I would never have done it. I don't think it's acceptable to leave an infant overnight without there being some sort of emergency. I believe it to be traumatizing, even on a subconscious level. If a baby is removed from its mother for a long period and doesn't seem to be suffering, I would question that child's attachment to its mother. But that's just me...
I think the problem with this is that we (I assume) are lay people interpreting scholarship on attachment theory. I have read that separation anxiety is a good sign - considered part of healthy development. That makes sense to me. But, when we talk about this -- I wonder if we are not looking at the bigger picture. Some people are suggesting that leaving a child over night at all in infancy/early childhood can be damaging. For the record, I would not choose to leave my infant for a week. But, I don't think the scholarship backs up some of what has been suggested - that is is less than ideal for a child to be cared for by people other than her/his parents, that a child who seems OK over night w/o a parent is not attached and etc. We know that we want infants to develop secure attachment(s) to caregivers.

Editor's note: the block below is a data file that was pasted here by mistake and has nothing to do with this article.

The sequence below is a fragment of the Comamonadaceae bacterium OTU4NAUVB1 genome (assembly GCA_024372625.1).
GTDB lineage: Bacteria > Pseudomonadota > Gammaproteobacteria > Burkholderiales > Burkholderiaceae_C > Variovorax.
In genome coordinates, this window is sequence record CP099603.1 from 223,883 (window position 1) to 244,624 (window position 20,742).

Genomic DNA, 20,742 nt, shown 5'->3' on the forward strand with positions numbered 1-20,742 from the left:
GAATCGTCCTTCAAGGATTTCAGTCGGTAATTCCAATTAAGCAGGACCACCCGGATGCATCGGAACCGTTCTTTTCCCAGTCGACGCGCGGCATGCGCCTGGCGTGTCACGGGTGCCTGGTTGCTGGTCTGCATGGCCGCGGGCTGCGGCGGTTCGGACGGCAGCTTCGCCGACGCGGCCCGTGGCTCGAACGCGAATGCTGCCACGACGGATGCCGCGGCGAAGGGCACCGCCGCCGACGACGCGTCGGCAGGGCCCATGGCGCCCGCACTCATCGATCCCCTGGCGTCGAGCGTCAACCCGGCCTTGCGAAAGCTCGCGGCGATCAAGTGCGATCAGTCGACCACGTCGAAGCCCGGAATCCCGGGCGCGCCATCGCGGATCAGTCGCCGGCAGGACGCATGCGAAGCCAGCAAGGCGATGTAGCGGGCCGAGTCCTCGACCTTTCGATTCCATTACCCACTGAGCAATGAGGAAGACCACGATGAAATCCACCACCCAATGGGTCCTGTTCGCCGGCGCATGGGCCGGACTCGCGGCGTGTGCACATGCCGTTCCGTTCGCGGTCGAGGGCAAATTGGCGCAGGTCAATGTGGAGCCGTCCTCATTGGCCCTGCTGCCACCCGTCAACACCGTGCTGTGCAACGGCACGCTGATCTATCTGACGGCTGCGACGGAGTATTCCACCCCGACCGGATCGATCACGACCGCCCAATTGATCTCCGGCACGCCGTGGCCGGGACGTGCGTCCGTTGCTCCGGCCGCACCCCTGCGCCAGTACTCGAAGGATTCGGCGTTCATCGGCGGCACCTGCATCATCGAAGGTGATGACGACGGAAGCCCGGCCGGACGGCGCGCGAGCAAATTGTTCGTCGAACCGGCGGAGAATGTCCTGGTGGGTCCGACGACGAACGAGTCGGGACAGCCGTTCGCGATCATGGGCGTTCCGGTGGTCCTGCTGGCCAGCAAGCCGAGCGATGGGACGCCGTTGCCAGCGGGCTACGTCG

Talking about what is "ideal" is sort of tough because that's pretty subjective and I doubt that any of us are living this ideal life. When I read some of the posts here I will admit that the parenting philosophy that focuses really strongly on just a mother/child bond and the nuclear family -- that, to me, does not sound ideal.
So, to me, leaving an infant (almost toddler, really) with a grandparent for a week does not feel ideal -- neither does the scenario where the child has no other attachment outside of the parent unit. And that may well be where the parents in the OP found themselves. So the OP family may well have felt like they were finding the balance between two less-than-ideal situations. I think we've all been there.